Lisa Lindström @lisalindstrm Check out Lisa’s talk! Lisa, CEO of renowned design consultancy Doberman, has been named one of Sweden’s top 10 female leaders, and with good reason. With high-profile clients like Spotify and HBO, she’s turned design innovation on its head. Lisa is currently working with customer experience consultant Kerry Bodine (@kerrybodine) on leveraging kids’ digital behaviors and goals in design for adults.

Learn to code in Austin. Life’s too short for the wrong career.

T H E I R O N YA R D . C O M /AU S T I N G I V E U S A C A L L : ( 5 1 2 ) 5 9 6 -2 9 3 9


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Kimberly Bryant Jan Ranade Michelle Zatlyn

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Women of Note: Diversity

KIMBERLY BRYANT @6Gems Check out Kimberly’s talk! Kimberly has spent much of her career advocating to equalize gender, race, and economic divides in tech. She is the founder of Black Girls Code, a nonprofit that gives girls of color an introduction to technology and coding. At South By, she’ll be refuting the idea that women are, by their very nature, not programmed to succeed in STEM fields.

JAN RANADE @janimal20 Check out Jan’s talk! Armed with an MBA from Harvard and some experience in the startup industry, Jan founded a subscription service startup, Citybox, that highlights the “local flavor” of your city so you can avoid going to big chains like Starbucks or Walmart for all your basic needs. As a female entrepreneur going solo, Jan has insight into not only the why of the marginalization of women in tech, but also the how of getting past it.

MICHELLE ZATLYN @zatlyn Check out Michelle’s talk! Photo courtesy of ABOSCH

Michelle is the co-founder of CloudFare, a leading web performance and security company. She’s been a woman to watch on many prestigious tech and entrepreneurial lists for some time now, and she hasn’t disappointed yet. However, she’s not immune to the gender discrimination that comes with the territory, and her unique perspective becomes particularly poignant when expounding on the path to CloudFare’s success while working with a male co-founder.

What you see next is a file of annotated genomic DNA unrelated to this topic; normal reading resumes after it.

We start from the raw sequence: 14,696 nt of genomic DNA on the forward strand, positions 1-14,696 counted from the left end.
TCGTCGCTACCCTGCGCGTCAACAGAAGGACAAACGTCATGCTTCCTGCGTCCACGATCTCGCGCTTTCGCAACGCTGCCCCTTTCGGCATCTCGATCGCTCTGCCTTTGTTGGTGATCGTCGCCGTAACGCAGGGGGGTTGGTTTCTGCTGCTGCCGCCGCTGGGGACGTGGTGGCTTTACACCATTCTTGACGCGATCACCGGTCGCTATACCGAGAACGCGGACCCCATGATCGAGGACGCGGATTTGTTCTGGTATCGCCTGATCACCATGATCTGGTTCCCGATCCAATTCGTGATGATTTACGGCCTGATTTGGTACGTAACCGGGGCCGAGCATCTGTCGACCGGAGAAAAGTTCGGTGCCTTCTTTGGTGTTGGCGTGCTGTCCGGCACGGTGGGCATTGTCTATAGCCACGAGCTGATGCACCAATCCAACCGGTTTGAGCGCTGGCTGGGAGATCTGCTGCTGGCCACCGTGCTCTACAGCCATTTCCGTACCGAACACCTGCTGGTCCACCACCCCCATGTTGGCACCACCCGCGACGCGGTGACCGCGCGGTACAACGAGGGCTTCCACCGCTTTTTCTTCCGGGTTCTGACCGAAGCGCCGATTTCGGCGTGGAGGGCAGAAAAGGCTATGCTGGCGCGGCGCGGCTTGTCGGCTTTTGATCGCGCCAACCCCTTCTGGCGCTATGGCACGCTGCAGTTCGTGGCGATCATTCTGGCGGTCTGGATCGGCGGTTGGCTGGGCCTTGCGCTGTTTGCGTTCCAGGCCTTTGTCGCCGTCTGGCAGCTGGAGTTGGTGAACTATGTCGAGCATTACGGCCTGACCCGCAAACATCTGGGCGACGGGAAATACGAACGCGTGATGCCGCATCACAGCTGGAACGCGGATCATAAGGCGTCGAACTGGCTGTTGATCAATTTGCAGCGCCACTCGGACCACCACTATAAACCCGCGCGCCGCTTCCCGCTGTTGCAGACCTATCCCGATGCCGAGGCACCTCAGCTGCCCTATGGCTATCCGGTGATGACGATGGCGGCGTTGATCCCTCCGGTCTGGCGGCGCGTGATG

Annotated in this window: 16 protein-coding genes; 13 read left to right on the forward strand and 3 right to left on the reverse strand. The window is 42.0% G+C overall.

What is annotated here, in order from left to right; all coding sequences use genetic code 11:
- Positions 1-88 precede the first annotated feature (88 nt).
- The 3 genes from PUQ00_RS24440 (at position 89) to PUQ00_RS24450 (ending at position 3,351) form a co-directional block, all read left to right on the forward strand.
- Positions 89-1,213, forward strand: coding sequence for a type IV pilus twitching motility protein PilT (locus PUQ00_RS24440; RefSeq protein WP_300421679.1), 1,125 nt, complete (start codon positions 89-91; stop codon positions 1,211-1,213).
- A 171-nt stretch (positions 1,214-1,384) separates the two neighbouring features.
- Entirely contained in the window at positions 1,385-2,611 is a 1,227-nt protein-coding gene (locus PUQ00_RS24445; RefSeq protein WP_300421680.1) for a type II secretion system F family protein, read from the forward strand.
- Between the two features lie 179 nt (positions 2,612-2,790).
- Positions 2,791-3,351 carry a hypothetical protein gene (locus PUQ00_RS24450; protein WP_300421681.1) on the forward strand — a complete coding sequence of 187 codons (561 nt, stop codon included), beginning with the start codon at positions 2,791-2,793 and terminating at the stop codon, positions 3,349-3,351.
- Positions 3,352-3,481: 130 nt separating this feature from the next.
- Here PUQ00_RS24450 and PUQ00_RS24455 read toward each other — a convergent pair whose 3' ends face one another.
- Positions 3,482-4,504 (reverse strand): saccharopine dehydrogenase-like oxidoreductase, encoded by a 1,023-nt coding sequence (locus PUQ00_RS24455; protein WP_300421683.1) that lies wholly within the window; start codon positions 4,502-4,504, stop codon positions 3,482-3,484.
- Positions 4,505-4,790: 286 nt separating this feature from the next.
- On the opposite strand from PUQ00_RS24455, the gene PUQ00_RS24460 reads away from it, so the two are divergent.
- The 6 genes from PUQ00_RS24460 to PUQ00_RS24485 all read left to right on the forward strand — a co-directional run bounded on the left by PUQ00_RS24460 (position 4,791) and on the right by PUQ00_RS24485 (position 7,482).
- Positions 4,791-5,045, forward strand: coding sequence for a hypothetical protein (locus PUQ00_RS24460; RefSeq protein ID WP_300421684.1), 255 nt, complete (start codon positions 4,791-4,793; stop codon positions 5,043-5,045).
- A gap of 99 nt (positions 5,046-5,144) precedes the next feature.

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Big Heels to Fill:

Attracting and Retaining Women in Tech Melissa Smith (L) & Loren Zeid (R) Photo by: Kelly Hitchcock


Big Heels to Fill

By: Kelly Hitchcock Ever since there have been women in tech, people have been saying we need more women in tech. For recruiters Melissa Smith and Loren Zeid of CSID (a local technology company specializing in identity protection data), who spend their working lives trying to attract and retain talent, getting more women in tech is about more than just checking the diversity box. As Smith points out, these days, “more women

are graduating from college, and we definitely want to have the most skilled and educated people.” The sad reality, though, is that even companies with an impressive female population have few women in leadership and technical roles. “We still have a big gap to fill,” Zeid says, citing that 90 percent of the applicants who apply for tech positions are men. At 70 percent male and 30 percent female,